As Cilka learns how to be a nurse we see the narrative split into the past and present. Cilka has regular flashbacks to her life at the concentration camp. These are weaved with what events of the Siberian camp to show us exactly the horrors that Cilka experienced. It’s utterly harrowing. I had to keep reminding myself of her age when I was reading. Her whole youth taken from her.
“She didn’t choose it. It just happened.”
Yelena can clearly see that there’s plenty on this girls mind. But she is a good nurse and in demand from the patients. She experiences life on the main ward, the maternity ward where she learns to deliver babies and ultimately changes how the nursery is ran. She spends time in the ambulance, going to various calls outs where mines have collapsed. She faces these challenges head on, only to really think about what she has achieved later. Cilka opens up to her mentor, Yelena and it is here we learn her true story.
“The first day I saw you I felt there was something about you, a strength, a sense of self-knowledge that I rarely see. And now, with the little you told me, I don’t know what to say except that you are very brave.”
The end of the novel gives the reader hope. Cilka falls in love, escapes and does get to live a life outside of a prison camp. As heart warming as that is, for me it isn’t the most important part of the story. It’s the fact that she is given a voice. She shows how at such a young age she knew she had what it takes to survive. We see her sacrifice herself on so many occasions. She doesn’t harden or become cruel. Quite the opposite. She is given the opportunity to be free: she nominates Josie and her baby. She saves lives. She talks to very sick patients and gives them a soft exit from this world. She cares and she fights and ultimately it saves her life.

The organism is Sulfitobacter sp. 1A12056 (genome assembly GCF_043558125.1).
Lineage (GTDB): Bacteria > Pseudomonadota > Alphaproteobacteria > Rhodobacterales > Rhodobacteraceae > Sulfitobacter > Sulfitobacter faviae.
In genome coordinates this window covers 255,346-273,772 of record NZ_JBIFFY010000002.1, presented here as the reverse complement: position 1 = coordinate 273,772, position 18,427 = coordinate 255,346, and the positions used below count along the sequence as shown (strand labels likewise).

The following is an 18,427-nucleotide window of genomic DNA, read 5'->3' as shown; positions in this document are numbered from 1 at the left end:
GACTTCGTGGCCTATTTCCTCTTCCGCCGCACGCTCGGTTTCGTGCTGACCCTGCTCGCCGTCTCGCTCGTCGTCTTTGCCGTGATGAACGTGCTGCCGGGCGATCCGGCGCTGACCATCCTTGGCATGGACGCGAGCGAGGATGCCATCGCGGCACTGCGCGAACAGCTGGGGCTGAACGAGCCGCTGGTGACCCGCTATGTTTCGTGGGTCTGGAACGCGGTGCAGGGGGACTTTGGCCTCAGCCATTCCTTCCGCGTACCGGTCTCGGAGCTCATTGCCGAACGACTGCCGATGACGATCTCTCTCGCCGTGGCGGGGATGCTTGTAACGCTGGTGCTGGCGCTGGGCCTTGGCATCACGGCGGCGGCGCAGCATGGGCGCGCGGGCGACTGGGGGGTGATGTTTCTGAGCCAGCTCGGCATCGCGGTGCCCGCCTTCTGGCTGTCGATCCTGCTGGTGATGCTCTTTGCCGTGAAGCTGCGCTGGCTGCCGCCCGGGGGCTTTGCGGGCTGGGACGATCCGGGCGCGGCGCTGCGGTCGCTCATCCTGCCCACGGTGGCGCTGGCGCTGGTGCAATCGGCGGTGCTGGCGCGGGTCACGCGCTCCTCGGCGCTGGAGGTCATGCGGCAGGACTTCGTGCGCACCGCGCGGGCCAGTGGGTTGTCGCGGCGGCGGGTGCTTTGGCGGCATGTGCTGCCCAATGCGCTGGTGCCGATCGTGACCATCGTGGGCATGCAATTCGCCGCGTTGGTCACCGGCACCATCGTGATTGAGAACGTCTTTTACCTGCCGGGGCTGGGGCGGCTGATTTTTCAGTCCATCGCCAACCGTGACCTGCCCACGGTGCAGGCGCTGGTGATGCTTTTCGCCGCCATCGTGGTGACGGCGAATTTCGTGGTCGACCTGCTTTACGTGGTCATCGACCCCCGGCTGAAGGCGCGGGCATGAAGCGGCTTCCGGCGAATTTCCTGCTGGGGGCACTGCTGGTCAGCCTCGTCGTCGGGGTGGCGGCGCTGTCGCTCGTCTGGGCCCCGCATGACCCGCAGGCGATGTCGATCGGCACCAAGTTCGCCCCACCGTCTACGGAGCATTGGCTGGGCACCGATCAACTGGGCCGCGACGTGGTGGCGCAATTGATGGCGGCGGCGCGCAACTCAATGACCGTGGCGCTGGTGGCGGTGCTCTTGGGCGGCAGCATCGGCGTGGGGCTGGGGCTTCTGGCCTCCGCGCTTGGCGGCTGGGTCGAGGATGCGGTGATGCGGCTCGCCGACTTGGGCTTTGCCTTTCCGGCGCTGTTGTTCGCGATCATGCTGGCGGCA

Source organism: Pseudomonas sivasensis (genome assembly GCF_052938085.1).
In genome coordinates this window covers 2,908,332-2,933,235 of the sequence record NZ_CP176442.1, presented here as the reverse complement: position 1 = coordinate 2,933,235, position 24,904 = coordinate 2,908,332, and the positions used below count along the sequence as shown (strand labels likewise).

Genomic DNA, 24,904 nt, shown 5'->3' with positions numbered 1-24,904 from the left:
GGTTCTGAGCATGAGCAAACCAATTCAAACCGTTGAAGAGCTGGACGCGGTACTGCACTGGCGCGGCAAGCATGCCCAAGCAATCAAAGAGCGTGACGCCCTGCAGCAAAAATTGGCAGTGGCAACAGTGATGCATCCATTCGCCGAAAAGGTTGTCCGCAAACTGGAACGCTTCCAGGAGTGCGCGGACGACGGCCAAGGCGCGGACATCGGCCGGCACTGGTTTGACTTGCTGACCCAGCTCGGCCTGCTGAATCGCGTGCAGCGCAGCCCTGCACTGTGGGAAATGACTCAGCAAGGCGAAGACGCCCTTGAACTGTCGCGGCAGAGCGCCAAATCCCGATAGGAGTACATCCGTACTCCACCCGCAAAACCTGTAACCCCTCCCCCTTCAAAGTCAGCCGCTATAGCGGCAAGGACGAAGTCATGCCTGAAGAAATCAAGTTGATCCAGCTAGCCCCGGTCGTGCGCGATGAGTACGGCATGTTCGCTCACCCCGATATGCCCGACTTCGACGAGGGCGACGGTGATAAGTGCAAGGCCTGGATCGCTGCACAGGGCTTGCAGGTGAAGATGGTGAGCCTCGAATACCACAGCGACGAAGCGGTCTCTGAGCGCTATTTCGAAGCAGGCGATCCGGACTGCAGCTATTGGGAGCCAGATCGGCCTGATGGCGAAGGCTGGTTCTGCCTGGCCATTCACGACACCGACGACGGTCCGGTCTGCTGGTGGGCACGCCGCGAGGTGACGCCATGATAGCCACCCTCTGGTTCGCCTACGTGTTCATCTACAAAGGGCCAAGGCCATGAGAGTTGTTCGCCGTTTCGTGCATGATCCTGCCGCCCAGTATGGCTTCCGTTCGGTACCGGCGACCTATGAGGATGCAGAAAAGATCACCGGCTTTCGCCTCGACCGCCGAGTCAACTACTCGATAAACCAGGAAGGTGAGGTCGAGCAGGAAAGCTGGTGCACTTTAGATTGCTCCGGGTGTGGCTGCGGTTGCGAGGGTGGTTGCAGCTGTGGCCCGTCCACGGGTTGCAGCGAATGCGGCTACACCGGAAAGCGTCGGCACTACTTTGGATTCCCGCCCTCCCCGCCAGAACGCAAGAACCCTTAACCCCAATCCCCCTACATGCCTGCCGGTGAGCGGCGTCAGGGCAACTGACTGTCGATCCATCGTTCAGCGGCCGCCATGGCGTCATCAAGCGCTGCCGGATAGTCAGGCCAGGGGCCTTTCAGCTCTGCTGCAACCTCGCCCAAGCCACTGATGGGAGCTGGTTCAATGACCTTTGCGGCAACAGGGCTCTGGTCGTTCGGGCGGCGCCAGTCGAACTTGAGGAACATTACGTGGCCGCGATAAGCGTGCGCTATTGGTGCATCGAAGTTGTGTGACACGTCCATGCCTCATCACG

“It’s time to live now, Cilka,” he says. “Without fear, and with the miracle of love.” “Is that a poem?” she asks him, smiling through her tears. “It is the beginning of one.”
I hope we never have to live through events like this again. What is just as important is that these heroes, these young people, have a voice today to share their stories which at the time probably didn’t mean anything to them. It was just the daily grind to get through. Now we can share the stories and humbly reflect on how lucky we truly are.
“Stories like Cilka’s deserve to be told, and I’m humbled and honored to bring it to you. She was just a girl, who became a woman, who was the bravest person Lale Sokolov ever met.”
This book is moving, beautiful, poignant and utterly compelling. I read it in one sitting because I literally just couldn’t go to sleep without knowing what happened. You can tell Morris researches the historical details yet this doesn’t turn into a heavy book. The beauty of friendship and sisterhood is something that relates to today. All of us have a fight or flight instinct. Cilka’s was definitely to fight and boy, what a fight she gives. Like many, I did wonder if this book would be as good as the first. However, enough time has passed between the two for me to be able to make a fair judgement. It is just as good, if not better. Morris really has created a masterpiece.
Continue to look after yourselves everyone. Stay safe.
Big love all xx